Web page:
When I saw Lismore for the first time after the first deluge you may as well have been in the Ukraine - it was like a war zone, people were seeking refuge, they were homeless instantly- Blak Douglas
"The floods were so omnipresent in the media. Either you were talking about Lismore floods or Ukraine," Douglas says.
"And when I saw Lismore for the first time after the first deluge you may as well have been in the Ukraine - it was like a war zone, people were seeking refuge, they were homeless instantly. It immediately came to mind as a subject to paint, and I needed a canvas big enough to show the depth of those waters."
The win makes Douglas the second Aboriginal artist to claim the Archibald Prize in the competition's 101-year history - the first being Vincent Namatjira who took out the top prize in 2020 with his painting Stand Strong for Who You Are featuring himself and Indigenous footballer Adam Goodes.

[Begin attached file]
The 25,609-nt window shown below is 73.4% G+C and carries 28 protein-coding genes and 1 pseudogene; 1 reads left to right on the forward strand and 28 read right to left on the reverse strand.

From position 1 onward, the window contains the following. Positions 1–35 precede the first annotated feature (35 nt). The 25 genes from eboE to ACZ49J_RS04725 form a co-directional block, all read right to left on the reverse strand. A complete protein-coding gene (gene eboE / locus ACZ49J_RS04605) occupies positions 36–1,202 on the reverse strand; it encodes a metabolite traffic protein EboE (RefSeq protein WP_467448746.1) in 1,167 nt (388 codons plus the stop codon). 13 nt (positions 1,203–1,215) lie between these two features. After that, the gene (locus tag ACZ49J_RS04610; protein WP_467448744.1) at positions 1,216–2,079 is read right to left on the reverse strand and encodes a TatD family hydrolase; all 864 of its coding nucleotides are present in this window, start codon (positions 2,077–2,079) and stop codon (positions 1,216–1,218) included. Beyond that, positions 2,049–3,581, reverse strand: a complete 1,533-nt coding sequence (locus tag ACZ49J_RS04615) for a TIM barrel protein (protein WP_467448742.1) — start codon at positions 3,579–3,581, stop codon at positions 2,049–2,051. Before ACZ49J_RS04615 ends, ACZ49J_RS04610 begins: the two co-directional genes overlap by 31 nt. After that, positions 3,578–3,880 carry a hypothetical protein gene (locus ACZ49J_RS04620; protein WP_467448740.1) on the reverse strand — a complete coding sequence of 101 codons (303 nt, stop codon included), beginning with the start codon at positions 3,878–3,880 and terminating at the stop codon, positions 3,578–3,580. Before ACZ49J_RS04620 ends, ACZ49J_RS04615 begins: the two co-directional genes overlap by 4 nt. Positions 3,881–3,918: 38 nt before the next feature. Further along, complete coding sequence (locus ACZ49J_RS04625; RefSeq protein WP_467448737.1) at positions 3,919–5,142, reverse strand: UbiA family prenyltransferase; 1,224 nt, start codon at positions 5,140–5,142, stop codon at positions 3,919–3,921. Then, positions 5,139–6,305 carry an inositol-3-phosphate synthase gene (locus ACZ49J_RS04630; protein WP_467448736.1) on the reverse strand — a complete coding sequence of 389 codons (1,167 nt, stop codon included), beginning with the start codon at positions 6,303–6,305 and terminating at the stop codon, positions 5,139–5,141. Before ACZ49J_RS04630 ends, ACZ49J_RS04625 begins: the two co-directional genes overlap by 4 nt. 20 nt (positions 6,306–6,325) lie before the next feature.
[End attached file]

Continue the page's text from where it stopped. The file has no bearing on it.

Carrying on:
While Douglas studied graphic design at the University of Western Sydney his painting was self-taught. Born in Blacktown to a Dhungatti father and a caucasian mother, Douglas grew up in Western Sydney and it was there he won his first ever art competition, the inaugural Blacktown City Art Prize in 2002. The following year he took out Liverpool Council's Mil-Pra Art Prize with the painting he was previously best known for, Clear Fella-ing.
"Winning your first award makes you feel a bit more important and a bit more proper - and the council bought the painting. The painting was a political comment which featured a big white bulldozer and an Aboriginal father and his babies - the father was buried up to his waist in the road and the bulldozer had Aussie flags on it, a metaphor for government," Douglas says.